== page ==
The decision of the Court will have far-reaching effects for the future of nuclear weapons and for the future of humanity. The opinion that the threat or use of nuclear weapons is generally illegal under international law gives strong support to the advocates of a nuclear weapons free world and puts the governments of the nuclear weapons states under increased pressure to eliminate their nuclear arsenals.

In December 1995, Joseph Rotblat, a former Manhattan Project scientist, and the Pugwash Conferences on Science and World Affairs shared the Nobel Peace Prize. In his Nobel Lecture, Professor Rotblat stated, “As for the assertion that nuclear weapons prevent wars, how many more wars are needed to refute this argument? Tens of millions have died in the many wars that have taken place since 1945. In a number of them nuclear states were directly involved. In two they were actually defeated. Having nuclear weapons was of no use to them. To sum up, there is no evidence that a world without nuclear weapons would be a more dangerous world. On the contrary, it would be a safer world.”6

Also in December 1995 the nations of Southeast Asia created a Nuclear Weapons Free Zone throughout Southeast Asia.

The year 1995 ended with the United Nations General Assembly passing a resolution calling for the elimination of all nuclear weapons within a time-bound framework. The resolution called upon the nuclear weapons states “to undertake step-by-step reduction of the nuclear threat and a phased programme of progressive and balanced deep reductions of nuclear weapons, and to carry out effective nuclear disarmament measures with a view to the total elimination of these weapons within a time-bound framework.”7 The resolution was opposed by the same nuclear weapons states and their allies that had fought so hard at the NPT Review and Extension Conference for an indefinite extension of that Treaty.

In April 1996 the Treaty of Pelindaba was signed creating an African Nuclear Weapons Free Zone. With the signing of this treaty nearly the entire Southern hemisphere had designated itself as nuclear weapons free.

The Conference on Disarmament (CD) in Geneva drafted a Comprehensive Test Ban Treaty. The CD, however, was unable to reach consensus on the Treaty due to India’s demand that the nuclear weapons states make a commitment to eliminate their nuclear arsenals within a time-bound framework.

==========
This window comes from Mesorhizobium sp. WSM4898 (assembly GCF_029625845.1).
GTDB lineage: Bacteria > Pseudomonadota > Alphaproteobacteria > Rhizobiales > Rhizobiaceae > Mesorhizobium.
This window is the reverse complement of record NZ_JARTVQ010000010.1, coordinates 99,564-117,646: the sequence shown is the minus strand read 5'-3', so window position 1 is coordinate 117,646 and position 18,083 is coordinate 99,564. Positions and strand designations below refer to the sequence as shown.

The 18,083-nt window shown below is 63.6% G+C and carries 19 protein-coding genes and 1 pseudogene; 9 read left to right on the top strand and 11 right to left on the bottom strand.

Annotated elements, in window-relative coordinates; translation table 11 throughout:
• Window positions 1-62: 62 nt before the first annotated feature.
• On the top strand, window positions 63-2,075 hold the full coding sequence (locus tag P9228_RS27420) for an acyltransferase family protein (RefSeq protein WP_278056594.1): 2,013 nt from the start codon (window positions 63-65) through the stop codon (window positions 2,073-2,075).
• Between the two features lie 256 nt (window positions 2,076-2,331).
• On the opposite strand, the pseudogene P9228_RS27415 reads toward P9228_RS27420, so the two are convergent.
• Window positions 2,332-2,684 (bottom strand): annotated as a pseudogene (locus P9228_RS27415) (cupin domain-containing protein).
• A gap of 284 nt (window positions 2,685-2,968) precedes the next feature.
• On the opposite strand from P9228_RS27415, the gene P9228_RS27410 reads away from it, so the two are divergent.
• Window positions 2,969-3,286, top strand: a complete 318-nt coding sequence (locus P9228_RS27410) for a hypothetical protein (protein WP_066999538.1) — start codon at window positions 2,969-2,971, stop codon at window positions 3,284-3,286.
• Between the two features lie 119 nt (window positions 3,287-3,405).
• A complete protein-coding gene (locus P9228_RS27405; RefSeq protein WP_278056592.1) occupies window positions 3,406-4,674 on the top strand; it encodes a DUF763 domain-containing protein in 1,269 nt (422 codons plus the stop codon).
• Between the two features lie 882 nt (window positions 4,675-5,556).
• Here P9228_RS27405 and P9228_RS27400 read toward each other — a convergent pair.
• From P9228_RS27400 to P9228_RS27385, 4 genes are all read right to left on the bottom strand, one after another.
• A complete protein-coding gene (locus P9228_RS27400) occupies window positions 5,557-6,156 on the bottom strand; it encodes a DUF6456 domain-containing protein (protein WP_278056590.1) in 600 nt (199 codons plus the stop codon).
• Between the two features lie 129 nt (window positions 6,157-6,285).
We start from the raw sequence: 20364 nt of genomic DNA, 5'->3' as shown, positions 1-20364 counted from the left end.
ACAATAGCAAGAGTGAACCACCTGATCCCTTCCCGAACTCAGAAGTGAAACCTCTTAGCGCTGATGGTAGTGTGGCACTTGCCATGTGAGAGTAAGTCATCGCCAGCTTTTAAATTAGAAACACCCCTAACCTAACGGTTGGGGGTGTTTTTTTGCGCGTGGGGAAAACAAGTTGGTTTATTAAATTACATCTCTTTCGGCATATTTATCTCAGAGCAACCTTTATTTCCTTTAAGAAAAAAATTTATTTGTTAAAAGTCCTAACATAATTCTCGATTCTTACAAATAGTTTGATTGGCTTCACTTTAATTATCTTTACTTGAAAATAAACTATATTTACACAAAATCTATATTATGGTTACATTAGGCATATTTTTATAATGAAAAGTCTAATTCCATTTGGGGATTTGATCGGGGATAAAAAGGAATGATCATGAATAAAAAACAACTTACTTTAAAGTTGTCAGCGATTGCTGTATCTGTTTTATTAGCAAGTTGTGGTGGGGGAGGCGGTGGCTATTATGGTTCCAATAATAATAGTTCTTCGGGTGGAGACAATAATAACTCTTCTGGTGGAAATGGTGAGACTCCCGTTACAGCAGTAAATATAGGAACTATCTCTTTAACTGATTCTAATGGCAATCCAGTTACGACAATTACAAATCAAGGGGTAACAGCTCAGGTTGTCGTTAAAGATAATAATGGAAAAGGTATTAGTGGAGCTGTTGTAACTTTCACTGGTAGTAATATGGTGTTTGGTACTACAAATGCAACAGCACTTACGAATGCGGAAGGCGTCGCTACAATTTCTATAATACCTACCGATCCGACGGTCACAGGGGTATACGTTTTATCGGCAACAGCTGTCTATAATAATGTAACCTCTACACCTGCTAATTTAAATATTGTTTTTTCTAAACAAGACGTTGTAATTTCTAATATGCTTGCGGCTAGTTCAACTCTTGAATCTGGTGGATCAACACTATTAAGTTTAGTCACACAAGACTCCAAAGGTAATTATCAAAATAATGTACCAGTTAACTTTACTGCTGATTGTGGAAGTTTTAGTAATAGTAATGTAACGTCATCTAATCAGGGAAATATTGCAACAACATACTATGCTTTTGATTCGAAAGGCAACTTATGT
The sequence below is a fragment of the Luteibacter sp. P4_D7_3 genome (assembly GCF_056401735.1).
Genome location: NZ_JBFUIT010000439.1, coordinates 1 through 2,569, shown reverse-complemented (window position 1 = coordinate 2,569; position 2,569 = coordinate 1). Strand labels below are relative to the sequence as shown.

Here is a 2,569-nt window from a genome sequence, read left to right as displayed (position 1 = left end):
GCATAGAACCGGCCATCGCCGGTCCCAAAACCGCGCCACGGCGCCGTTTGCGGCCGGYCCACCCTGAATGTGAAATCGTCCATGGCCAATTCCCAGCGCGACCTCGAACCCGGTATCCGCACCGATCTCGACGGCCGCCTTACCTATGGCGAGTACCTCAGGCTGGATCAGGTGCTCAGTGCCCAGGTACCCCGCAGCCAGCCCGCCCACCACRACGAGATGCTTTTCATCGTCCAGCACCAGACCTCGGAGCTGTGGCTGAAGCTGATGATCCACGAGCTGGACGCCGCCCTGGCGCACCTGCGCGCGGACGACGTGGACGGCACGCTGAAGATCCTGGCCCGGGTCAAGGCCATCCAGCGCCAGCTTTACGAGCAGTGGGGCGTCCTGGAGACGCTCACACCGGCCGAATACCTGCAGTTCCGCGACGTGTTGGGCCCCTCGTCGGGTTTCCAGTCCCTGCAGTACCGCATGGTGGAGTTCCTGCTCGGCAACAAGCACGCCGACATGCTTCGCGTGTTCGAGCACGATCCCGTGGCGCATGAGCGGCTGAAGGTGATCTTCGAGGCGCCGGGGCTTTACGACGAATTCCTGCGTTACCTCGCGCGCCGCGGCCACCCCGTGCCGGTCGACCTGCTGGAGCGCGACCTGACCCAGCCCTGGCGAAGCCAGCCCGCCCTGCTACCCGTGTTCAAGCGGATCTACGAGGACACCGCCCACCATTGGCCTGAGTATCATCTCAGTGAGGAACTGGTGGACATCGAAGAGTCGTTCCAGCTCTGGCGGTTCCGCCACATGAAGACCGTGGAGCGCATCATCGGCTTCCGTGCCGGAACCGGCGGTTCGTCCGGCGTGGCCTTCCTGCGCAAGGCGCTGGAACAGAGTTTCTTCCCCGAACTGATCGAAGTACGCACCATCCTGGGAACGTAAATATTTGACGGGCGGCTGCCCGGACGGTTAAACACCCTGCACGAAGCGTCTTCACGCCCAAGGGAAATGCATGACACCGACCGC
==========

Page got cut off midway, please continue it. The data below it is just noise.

Australia took the draft CTBT to the U.N. General Assembly, and in special session on September 10, 1996, the General Assembly adopted the Treaty by a vote of 158 to 3 with 5 abstentions and 19 members absent. The Treaty was opened for signatures on September 24, 1996. All five declared nuclear weapons states have signed the Treaty. However, to enter into force the Treaty requires the signatures and ratifications of all 44 nuclear capable countries, including India. India has made it clear that it will neither sign nor ratify the Treaty until the nuclear weapons states have made the commitment to eliminate their nuclear arsenals.

The Twenty-First Century

As we approach the twenty-first century, the struggle continues between those who would rely upon nuclear weapons to provide for their national security and those who would abolish these weapons of indiscriminate mass murder. More than anything else, the issue seems to be one of privilege within the international system. The nuclear weapons states are comfortable with their privileges in the current two-tier system of nuclear “haves” and “have nots.” The “haves” appear willing to cut back their arsenals, to eliminate underground nuclear tests (but not laboratory testing), and to make promises about “the ultimate goal” of eliminating nuclear weapons. They appear unwilling, however, to make a commitment to eliminating their nuclear weapons within a time-bound framework.

In essence, the nuclear weapons states are resisting giving up what they perceive to be their privileged status within the structure of the international system. Of course, there is a huge blindspot in their strategy of attempting to maintain their special status. In the last analysis, other states will do as the nuclear weapons states do, not as they say. If, as the behavior of the nuclear weapons states demonstrates, nuclear weapons are deployed to provide security in a dangerous world, then other states will eventually turn to this form of security. The result will be an even more dangerous world.

Finding a Way Out

But there is a way out. More than half the world sees it, and has called for the elimination of nuclear weapons within a time-bound framework. Eventually the nuclear weapons states also will be forced to see it. A nuclear weapons free world is in the interests of all people on Earth, and all those who will follow. This includes the interests of the nuclear weapons states. In fact, their reliance on nuclear weapons is the main threat to their own security.

Nuclear weapons are a test for humanity. If we can control and eliminate these and other weapons of mass destruction that threaten our common future, it is possible for humanity to join in common purpose to solve other pressing problems confronting us, such as eliminating poverty, protecting human rights, and safeguarding the environment from pollution and over-exploitation.

In the Nuclear Age, humanity must grow to meet the new responsibilities that it has created for itself. The new way of thinking that Einstein called for is perhaps not so new. It may be as old as the Golden Rule: Do unto others as you would have them do unto you; do not do unto others what you would not have them do unto you. It may be as simple as attempting to view the world from an imagined vantage point of a perceived opponent or of future generations. It may be as simple as Joseph Rotblat said in concluding his Nobel Laureate Address, “Remember your duty to humanity.”

But most likely it will not be this simple. Ending the nuclear weapons era will require dedication, sustained effort, and mass education. It will require the commitment of millions of individuals who believe that humanity is worth saving, that the future is worth preserving. It will require an optimism that refuses to give way to despair. It will require hope. It will require friendship. It will require sacrifice.